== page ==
To break away from Fantasy a bit, if one looks at Romance books, you will tend to find all the covers are *abysmal*. with few exceptions (just like the books!). Ironically Julia Quinn (previously mentioned) has very nice, very plain covers. (No bare chested men here.) She doesn’t need the titillation to drive readers to her book, she knows she will get them on her own. They pick up one and the next thing you know they have bought them all.

Now, when picking over a book and trying to decide what to read, I try to decide based on friend’s input, in addition to the cover. Does it mention “prophecy” on the back (ie does the writer use a generic convention to make their story “work”)? Does it have one of those poorly drawn fantasy images of a woman in a metal bikini? There is nothing worse than a leftover 80s image of some bad science fiction image to push me away.

This can lead to good finds (Karen Miller) and bad finds (Brent Weeks, I so wanted you to be good) and completely missed finds (Girl with the Dragon Tattoo, currently my next possibility for a good book, but man could you *have* a more boring cover???). I also have learned that brand loyalty, while not always positive, can lead to good finds (Brandon Sanderson by virtue of Robert Jordan.) I tend not to trust Amazon reviews (they hate McKiernan, so I ignore them for the most part) and will at least give friend reviews a bit of a look. I find sites that promise to lead one to good fantasy dubious at best (anyone notice how they rant on derivative work but then all their top favorites are *exactly* that?) I find it utterly hilarious that the go to phrase when I ask people why they like Game of Thrones is “No one is safe! He kills off major characters all the time!” Yes, so does Whedon and it ticks me off when does it too. I do understand the “gritty realism” as a logical reason for liking it, but this is the point where I always look at the person and say “So, you read fantasy for it’s realism?” Although, as an interesting point to the topic, Game of Thrones has a very dull cover on the commonly sold copy that is seen in most bookstores now, but even the old one was fairly plain by say Wheel of Time standards (maybe the gritty realism coming back?). I want Tolkien, only with a better editor, more compelling characters, and better action. Call it derivative if you want, but there is a REASON the man spawned an entire genre.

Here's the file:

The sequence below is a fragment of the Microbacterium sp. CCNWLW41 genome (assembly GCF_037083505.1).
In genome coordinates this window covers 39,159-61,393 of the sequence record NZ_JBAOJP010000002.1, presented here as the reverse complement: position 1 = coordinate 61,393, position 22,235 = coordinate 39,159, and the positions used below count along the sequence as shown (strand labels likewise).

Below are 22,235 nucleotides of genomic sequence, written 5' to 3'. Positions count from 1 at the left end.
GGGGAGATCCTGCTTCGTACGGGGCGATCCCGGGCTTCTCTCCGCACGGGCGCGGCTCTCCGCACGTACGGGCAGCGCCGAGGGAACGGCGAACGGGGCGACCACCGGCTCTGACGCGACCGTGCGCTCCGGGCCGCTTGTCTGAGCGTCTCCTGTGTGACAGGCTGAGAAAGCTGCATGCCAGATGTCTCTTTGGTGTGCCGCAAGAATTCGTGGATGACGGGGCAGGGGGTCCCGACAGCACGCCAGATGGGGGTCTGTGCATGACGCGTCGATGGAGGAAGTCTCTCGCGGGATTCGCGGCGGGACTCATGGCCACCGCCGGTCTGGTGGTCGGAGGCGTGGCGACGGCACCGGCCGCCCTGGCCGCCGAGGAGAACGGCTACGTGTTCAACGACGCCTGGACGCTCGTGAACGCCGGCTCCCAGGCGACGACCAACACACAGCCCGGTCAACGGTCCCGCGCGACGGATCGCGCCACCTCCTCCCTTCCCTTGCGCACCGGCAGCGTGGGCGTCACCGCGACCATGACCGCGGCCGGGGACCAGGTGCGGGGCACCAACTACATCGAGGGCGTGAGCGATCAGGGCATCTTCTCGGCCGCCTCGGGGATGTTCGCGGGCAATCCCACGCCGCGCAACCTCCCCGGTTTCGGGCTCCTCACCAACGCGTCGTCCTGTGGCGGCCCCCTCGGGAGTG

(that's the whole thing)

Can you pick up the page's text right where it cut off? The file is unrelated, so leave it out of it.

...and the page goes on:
Despite judging a book by it’s cover, it seems to lead to just as many successes as failures. And less hurt feelings when a person says “Read this you’ll LOVE it.” I read. And then I am like, seriously? And you make fun of *my* Wheel of Time?

I know the truth is I am just as unlikely to find a good book based on it’s cover as any other criteria. At least with the cover I can blame clever marketing instead of feeling the depression that a majority of the world has absolutely terrible tastes in books.